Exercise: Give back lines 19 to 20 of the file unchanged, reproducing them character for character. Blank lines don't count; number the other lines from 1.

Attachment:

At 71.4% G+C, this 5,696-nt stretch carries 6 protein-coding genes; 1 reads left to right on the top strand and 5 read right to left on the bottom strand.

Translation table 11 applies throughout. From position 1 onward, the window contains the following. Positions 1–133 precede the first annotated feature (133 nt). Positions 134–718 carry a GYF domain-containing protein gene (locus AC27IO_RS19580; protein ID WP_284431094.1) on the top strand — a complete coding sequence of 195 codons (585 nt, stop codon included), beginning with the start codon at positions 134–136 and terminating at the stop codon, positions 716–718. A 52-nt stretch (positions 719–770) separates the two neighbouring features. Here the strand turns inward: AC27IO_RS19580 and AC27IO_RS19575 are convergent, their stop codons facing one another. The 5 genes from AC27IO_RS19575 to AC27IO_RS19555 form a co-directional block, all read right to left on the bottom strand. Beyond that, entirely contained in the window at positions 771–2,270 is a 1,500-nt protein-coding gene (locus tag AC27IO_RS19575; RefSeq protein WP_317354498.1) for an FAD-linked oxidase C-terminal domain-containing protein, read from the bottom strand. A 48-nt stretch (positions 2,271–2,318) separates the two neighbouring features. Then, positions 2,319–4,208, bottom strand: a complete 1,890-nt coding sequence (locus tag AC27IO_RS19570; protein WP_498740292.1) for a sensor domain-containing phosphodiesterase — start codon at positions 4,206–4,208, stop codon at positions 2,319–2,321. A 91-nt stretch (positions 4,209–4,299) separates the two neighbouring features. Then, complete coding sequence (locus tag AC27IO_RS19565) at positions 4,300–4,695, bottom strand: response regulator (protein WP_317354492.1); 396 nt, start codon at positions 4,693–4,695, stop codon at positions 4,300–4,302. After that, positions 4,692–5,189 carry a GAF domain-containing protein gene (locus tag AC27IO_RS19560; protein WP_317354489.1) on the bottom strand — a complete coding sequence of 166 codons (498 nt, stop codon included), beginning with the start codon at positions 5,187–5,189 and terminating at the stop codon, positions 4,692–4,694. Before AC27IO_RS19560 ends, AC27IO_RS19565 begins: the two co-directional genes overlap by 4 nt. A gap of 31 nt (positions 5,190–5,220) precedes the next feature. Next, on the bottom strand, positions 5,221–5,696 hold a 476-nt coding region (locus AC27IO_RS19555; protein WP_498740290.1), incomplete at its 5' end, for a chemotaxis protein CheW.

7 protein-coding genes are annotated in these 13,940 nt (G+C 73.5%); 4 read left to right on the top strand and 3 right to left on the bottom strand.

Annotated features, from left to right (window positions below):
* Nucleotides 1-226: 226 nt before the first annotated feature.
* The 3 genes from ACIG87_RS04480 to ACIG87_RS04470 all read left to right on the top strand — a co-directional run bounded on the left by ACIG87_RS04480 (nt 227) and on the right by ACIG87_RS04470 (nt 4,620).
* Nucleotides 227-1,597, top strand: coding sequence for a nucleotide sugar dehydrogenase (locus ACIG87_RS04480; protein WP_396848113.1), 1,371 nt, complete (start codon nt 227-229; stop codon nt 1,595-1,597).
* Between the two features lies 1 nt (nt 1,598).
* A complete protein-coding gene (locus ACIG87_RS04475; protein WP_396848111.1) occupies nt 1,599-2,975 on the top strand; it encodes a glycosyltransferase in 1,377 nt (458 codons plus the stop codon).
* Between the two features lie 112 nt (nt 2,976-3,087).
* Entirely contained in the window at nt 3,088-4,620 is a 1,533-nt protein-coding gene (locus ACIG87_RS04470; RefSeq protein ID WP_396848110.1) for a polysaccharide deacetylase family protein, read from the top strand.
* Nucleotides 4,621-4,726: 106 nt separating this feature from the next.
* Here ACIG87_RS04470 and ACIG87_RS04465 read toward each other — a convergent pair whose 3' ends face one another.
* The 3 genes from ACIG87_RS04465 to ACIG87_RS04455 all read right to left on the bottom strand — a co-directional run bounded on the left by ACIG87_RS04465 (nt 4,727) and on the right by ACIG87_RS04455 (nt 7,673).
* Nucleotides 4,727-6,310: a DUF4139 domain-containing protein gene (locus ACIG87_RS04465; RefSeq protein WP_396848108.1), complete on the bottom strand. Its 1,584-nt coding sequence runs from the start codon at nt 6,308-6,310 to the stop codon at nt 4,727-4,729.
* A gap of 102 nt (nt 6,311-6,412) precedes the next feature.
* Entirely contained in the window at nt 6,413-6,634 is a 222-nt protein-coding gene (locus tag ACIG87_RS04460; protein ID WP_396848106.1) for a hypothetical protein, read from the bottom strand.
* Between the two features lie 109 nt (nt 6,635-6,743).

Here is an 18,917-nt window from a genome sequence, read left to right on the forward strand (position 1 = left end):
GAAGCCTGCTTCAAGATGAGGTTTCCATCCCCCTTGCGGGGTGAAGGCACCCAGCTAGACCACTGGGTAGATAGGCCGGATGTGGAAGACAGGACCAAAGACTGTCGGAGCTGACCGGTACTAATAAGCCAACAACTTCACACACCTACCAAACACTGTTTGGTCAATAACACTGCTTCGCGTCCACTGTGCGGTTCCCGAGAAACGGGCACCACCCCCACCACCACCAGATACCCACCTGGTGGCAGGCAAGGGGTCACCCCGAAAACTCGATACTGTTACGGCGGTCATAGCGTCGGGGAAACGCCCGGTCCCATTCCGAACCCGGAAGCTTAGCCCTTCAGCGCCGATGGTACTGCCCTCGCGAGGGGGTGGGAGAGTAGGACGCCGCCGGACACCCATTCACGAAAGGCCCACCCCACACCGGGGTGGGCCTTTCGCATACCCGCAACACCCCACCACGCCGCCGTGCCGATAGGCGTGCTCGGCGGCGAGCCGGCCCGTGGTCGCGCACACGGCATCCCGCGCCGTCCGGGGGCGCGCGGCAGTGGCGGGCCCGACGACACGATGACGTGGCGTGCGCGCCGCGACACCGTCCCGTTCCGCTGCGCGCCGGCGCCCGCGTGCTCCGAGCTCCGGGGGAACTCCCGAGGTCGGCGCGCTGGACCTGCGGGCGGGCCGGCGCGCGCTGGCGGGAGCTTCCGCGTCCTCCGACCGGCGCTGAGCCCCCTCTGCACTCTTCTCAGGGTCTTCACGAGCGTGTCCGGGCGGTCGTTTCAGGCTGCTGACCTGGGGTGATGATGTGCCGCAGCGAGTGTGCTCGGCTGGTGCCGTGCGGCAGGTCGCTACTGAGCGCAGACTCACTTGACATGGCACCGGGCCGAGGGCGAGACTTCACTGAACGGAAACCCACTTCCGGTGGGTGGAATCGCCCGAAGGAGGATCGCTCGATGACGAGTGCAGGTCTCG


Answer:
Here is an 18,917-nt window from a genome sequence, read left to right on the forward strand (position 1 = left end):
GAAGCCTGCTTCAAGATGAGGTTTCCATCCCCCTTGCGGGGTGAAGGCACCCAGCTAGACCACTGGGTAGATAGGCCGGATGTGGAAGACAGGACCAAAGACTGTCGGAGCTGACCGGTACTAATAAGCCAACAACTTCACACACCTACCAAACACTGTTTGGTCAATAACACTGCTTCGCGTCCACTGTGCGGTTCCCGAGAAACGGGCACCACCCCCACCACCACCAGATACCCACCTGGTGGCAGGCAAGGGGTCACCCCGAAAACTCGATACTGTTACGGCGGTCATAGCGTCGGGGAAACGCCCGGTCCCATTCCGAACCCGGAAGCTTAGCCCTTCAGCGCCGATGGTACTGCCCTCGCGAGGGGGTGGGAGAGTAGGACGCCGCCGGACACCCATTCACGAAAGGCCCACCCCACACCGGGGTGGGCCTTTCGCATACCCGCAACACCCCACCACGCCGCCGTGCCGATAGGCGTGCTCGGCGGCGAGCCGGCCCGTGGTCGCGCACACGGCATCCCGCGCCGTCCGGGGGCGCGCGGCAGTGGCGGGCCCGACGACACGATGACGTGGCGTGCGCGCCGCGACACCGTCCCGTTCCGCTGCGCGCCGGCGCCCGCGTGCTCCGAGCTCCGGGGGAACTCCCGAGGTCGGCGCGCTGGACCTGCGGGCGGGCCGGCGCGCGCTGGCGGGAGCTTCCGCGTCCTCCGACCGGCGCTGAGCCCCCTCTGCACTCTTCTCAGGGTCTTCACGAGCGTGTCCGGGCGGTCGTTTCAGGCTGCTGACCTGGGGTGATGATGTGCCGCAGCGAGTGTGCTCGGCTGGTGCCGTGCGGCAGGTCGCTACTGAGCGCAGACTCACTTGACATGGCACCGGGCCGAGGGCGAGACTTCACTGAACGGAAACCCACTTCCGGTGGGTGGAATCGCCCGAAGGAGGATCGCTCGATGACGAGTGCAGGTCTCG